The Conference Board said that its Leading Economic Index rose 0.6 percent in April. The largest component of the increase stemmed from the jump in housing permits for the month, which exceeded the 1 million mark for the first time since June 2008. This factor alone added 0.4 percentage points to the Leading Economic Index. The other major factor helping to push this forward-looking measure higher were measures of credit, including the interest rate spread and the Conference Board’s index of credit conditions.
At the same time, the Leading index also highlighted some of the current weaknesses in the economy, particularly for manufacturers. Measures for new orders and the average workweek of production workers were net drags on the index. Indeed, manufacturing employment has been quite sluggish of late, with hiring unchanged in April. In addition, while consumer confidence did improve in April, it remains sub-par, lowering the index somewhat.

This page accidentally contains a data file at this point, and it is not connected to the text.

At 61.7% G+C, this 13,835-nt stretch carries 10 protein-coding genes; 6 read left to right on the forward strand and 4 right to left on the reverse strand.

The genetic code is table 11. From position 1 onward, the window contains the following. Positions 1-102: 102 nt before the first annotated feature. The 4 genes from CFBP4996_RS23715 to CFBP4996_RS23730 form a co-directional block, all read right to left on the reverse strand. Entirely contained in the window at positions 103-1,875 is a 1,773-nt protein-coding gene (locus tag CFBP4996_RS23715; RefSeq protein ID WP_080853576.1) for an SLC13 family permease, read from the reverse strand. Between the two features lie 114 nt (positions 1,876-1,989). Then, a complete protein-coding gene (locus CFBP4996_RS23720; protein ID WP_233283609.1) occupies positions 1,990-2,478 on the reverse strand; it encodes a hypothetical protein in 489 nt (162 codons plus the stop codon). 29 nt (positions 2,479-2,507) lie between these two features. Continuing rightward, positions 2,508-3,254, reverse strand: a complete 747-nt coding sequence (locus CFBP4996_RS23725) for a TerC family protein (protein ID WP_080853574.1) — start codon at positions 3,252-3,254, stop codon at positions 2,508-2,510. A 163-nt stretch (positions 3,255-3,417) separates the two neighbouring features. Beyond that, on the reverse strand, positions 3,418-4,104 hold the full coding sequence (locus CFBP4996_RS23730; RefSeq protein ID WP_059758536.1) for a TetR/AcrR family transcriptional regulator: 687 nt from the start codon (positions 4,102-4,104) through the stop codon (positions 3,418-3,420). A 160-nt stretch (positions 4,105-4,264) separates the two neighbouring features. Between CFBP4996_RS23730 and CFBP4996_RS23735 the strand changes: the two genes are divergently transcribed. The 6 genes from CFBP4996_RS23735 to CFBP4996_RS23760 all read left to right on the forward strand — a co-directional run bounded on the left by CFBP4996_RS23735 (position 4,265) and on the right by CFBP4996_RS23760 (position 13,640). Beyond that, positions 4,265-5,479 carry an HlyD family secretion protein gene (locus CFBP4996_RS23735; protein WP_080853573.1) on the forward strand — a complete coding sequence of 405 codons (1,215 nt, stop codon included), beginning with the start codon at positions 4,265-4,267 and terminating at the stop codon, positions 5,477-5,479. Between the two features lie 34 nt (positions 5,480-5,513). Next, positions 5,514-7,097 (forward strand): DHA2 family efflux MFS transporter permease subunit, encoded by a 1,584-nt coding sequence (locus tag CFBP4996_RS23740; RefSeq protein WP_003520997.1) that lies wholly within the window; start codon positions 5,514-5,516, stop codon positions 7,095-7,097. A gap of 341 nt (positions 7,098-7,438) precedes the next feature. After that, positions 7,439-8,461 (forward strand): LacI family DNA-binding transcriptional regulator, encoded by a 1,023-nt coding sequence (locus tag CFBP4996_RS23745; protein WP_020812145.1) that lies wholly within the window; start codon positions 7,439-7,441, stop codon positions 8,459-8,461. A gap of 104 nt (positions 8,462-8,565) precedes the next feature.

Meanwhile, the Coincident Economic Index – which measures the current climate – increased 0.1 percent in April. The higher figure resulted from stronger growth in nonfarm payrolls and personal income, with modest growth in new manufacturing sales. These increases, though, were mitigated by the 0.5 percent decline in industrial production in the month. As such, softness in the manufacturing sector has dampened the U.S. economy, something we continue to see in a number of economic indicators lately.
Chad Moutray is chief economist, National Association of Manufacturers.